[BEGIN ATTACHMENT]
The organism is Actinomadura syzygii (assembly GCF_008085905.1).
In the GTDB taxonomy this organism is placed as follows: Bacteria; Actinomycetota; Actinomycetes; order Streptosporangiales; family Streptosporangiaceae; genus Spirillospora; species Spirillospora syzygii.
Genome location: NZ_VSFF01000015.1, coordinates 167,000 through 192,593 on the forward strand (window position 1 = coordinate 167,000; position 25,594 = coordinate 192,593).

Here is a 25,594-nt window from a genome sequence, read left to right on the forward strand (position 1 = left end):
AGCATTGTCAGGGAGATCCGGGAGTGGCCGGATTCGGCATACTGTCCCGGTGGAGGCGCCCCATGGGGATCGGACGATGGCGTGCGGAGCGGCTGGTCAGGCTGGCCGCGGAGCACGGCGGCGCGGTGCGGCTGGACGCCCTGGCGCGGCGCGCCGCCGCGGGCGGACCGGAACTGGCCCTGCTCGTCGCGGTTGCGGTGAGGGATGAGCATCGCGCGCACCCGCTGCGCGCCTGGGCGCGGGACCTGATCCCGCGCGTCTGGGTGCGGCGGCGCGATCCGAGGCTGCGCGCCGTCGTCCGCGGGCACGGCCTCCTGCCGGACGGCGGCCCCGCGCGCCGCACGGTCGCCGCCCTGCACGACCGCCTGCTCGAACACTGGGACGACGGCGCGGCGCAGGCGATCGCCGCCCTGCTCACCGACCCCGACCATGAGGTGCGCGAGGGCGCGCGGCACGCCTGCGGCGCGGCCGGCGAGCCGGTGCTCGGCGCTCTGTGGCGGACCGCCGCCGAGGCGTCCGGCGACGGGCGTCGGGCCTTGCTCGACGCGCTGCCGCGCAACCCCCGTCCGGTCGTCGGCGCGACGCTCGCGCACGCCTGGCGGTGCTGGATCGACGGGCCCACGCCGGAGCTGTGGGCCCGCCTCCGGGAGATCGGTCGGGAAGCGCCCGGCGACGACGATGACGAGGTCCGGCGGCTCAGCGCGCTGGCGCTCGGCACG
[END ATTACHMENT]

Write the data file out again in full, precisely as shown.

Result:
The organism is Actinomadura syzygii (assembly GCF_008085905.1).
In the GTDB taxonomy this organism is placed as follows: Bacteria; Actinomycetota; Actinomycetes; order Streptosporangiales; family Streptosporangiaceae; genus Spirillospora; species Spirillospora syzygii.
Genome location: NZ_VSFF01000015.1, coordinates 167,000 through 192,593 on the forward strand (window position 1 = coordinate 167,000; position 25,594 = coordinate 192,593).

Here is a 25,594-nt window from a genome sequence, read left to right on the forward strand (position 1 = left end):
AGCATTGTCAGGGAGATCCGGGAGTGGCCGGATTCGGCATACTGTCCCGGTGGAGGCGCCCCATGGGGATCGGACGATGGCGTGCGGAGCGGCTGGTCAGGCTGGCCGCGGAGCACGGCGGCGCGGTGCGGCTGGACGCCCTGGCGCGGCGCGCCGCCGCGGGCGGACCGGAACTGGCCCTGCTCGTCGCGGTTGCGGTGAGGGATGAGCATCGCGCGCACCCGCTGCGCGCCTGGGCGCGGGACCTGATCCCGCGCGTCTGGGTGCGGCGGCGCGATCCGAGGCTGCGCGCCGTCGTCCGCGGGCACGGCCTCCTGCCGGACGGCGGCCCCGCGCGCCGCACGGTCGCCGCCCTGCACGACCGCCTGCTCGAACACTGGGACGACGGCGCGGCGCAGGCGATCGCCGCCCTGCTCACCGACCCCGACCATGAGGTGCGCGAGGGCGCGCGGCACGCCTGCGGCGCGGCCGGCGAGCCGGTGCTCGGCGCTCTGTGGCGGACCGCCGCCGAGGCGTCCGGCGACGGGCGTCGGGCCTTGCTCGACGCGCTGCCGCGCAACCCCCGTCCGGTCGTCGGCGCGACGCTCGCGCACGCCTGGCGGTGCTGGATCGACGGGCCCACGCCGGAGCTGTGGGCCCGCCTCCGGGAGATCGGTCGGGAAGCGCCCGGCGACGACGATGACGAGGTCCGGCGGCTCAGCGCGCTGGCGCTCGGCACG